The last few days have been…interesting to say the least. Firstly, the weather struck…with a vengeance. It’s the beginning of April and we had an ice storm. What’s interesting is that at work they declared a stand down at 2:30 to allow everyone to make it back home. Of course, since I have to wait to pick up my Dad, who leaves work after 5:15 I couldn’t take advantage of that offer. [sigh]. I left however at 4:30 and…then the hell started. First, I found out that my Dad had conveniently ‘liberated’ the ice-scraper from its vanny prison. Since it had already been pelting freezing rain, this meant that I was stuck with a van whose windshield was caked in ice. Say goodbye to antifreeze + windshield wipers. Then, a drive which normally takes 25 minutes took 50 – including a 15/20 minute wait to turn left onto Keele. Joy. A drive which usually takes 1.5 hours took over 2.25 hours.

To make matters worse, the Corolla wasn’t able to handle the slush very well, which meant I had to postpone my event… Bah. Useless.

Today. Hmm. I’m not sure what to make of today. Kinda bittersweet. First, I did quite a bit of work with PAM today… Worked with Quinn. He got the LDAP stuff running properly and I did a _lot_ of tweaking client side with the PAM rules. And then…at around 3:00, the magicalities happened :) It worked! We had a centralized authentication system using LDAP and PAM working. It might sound simple – but it wasn’t! The PAM documentation while complete was missing a lot of info about options. We had to google extensively. Same thing LDAP server side. Besides, nobody seemed to be doing exactly the same sort of stuff we were. To wit:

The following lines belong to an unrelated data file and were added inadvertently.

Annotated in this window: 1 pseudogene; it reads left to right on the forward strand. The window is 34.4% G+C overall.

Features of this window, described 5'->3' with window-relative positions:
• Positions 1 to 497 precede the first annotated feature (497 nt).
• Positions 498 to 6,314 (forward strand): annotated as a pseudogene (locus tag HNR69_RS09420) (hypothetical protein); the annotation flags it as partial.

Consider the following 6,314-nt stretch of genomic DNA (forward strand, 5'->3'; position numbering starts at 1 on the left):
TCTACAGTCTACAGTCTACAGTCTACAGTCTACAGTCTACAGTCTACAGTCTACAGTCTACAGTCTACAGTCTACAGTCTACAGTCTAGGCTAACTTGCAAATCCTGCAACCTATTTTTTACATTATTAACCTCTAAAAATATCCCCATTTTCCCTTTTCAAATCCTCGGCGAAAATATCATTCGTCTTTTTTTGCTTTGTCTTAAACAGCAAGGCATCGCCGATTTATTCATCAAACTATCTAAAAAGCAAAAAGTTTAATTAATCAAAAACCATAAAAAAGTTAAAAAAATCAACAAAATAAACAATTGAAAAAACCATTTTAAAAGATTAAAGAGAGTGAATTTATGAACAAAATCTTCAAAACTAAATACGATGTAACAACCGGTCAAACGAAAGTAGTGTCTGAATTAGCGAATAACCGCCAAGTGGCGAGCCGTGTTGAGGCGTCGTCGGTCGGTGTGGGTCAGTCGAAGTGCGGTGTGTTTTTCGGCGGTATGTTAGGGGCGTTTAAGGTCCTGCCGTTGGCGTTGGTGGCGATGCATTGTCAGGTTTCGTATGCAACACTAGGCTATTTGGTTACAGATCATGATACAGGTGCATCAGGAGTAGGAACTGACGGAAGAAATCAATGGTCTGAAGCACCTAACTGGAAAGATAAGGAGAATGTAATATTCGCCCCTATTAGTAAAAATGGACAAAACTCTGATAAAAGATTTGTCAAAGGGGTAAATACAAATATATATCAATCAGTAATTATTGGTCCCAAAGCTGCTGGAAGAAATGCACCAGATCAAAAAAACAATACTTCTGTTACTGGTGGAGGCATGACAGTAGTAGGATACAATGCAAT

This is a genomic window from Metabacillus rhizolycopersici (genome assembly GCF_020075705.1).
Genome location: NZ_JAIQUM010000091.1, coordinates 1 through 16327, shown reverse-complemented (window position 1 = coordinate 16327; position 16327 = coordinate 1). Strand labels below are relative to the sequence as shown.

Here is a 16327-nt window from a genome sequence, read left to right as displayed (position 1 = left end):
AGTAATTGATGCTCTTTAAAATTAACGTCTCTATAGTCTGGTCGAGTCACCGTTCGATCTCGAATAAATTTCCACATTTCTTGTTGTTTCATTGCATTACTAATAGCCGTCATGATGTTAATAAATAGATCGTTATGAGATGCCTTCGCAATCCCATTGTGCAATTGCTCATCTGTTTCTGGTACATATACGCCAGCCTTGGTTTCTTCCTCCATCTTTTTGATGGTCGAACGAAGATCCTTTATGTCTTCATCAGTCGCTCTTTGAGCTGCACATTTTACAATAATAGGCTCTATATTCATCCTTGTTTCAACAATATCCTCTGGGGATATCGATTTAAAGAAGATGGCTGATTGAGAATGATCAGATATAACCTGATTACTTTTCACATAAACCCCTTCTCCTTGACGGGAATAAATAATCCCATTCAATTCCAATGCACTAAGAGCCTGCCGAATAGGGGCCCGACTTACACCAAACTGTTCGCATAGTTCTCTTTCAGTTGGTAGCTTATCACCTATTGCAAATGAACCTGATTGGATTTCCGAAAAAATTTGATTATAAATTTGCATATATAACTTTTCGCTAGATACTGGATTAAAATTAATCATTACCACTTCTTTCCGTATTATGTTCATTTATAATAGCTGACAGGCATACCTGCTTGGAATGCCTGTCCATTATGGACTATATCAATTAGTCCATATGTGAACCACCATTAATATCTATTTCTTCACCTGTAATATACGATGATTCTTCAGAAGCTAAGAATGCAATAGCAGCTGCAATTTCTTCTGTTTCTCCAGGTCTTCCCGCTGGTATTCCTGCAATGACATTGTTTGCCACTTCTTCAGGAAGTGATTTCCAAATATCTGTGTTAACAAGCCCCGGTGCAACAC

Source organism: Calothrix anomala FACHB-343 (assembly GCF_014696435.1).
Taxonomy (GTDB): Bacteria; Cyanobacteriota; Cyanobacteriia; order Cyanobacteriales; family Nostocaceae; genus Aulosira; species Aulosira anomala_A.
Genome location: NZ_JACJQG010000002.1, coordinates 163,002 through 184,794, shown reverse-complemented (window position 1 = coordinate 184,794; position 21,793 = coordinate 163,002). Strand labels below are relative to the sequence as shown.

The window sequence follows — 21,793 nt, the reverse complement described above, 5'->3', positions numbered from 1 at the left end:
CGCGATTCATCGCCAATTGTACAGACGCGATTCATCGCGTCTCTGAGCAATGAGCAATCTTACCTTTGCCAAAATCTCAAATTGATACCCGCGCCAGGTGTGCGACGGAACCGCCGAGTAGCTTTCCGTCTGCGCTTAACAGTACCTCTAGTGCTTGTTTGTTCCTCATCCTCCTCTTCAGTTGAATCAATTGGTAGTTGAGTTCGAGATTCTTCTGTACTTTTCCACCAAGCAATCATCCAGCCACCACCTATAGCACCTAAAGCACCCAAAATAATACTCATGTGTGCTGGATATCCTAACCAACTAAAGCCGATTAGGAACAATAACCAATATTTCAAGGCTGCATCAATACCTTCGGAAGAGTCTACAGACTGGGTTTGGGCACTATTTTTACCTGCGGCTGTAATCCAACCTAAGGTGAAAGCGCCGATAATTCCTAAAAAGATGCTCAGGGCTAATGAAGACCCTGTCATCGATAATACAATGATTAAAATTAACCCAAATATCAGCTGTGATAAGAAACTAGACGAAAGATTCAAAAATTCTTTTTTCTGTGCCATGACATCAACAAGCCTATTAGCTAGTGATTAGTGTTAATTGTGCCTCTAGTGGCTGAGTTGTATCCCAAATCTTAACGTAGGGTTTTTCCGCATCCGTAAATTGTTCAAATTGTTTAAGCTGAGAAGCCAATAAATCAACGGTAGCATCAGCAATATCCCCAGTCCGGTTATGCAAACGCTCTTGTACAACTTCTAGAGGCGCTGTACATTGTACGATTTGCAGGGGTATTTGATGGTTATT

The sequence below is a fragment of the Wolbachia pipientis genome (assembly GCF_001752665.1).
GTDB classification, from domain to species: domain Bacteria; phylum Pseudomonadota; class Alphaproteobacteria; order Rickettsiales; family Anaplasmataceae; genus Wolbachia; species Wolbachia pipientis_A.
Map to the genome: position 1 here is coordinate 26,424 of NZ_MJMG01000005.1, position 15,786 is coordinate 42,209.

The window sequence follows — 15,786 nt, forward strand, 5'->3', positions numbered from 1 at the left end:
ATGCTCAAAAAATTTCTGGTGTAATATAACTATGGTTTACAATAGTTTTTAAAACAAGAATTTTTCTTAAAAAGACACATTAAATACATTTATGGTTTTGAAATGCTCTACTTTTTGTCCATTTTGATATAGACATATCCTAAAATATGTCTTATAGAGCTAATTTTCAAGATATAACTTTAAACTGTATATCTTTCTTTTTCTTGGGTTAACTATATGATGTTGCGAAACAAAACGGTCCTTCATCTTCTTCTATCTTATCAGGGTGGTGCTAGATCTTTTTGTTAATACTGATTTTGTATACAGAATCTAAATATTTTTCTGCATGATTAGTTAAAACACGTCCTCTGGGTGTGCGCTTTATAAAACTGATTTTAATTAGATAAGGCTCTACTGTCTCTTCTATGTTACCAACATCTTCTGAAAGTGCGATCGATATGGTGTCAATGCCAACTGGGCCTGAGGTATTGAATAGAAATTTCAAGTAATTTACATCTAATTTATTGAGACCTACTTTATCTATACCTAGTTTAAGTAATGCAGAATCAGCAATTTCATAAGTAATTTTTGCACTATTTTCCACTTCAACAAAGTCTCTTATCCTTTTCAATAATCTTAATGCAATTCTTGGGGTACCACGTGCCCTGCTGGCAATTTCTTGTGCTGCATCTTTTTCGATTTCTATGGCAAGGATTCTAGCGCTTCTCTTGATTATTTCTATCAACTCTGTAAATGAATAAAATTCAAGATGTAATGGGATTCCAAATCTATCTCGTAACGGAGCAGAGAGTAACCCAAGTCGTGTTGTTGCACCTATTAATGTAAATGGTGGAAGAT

• Have all user lookups performed using LDAP
  • Machine should still work in disconnected mode
  • The LDAP should be looked up _first_ not second
  • Passwd should change both LDAP and the local passwd file.
  • Make home dirs if the user didn’t exist.

We didn’t get everything working without hitches. I was unable to get pam_unix to use_first_pass from pam_ldap while changing passwords, but I’m willing to live with another prompt… At any rate, we tested it – both in connected and disconnected mode – and it worked!

It was a joyous moment – I felt so happy. The idea that I had thought up had been brought into fruition. This is where I have to especially thank Quinn. it is _only_ with his help that this entire thing has been possible. He’s been a big help and he’s taking the chance to do something and help me out on an idea that may/may not have worked – a situation in which most others would not have made the same choice. For this, I am very thankful. This has also taught me the value of teamwork. Without Quinn’s help this project would not have been finished at all… So again – a big thanks Quinn!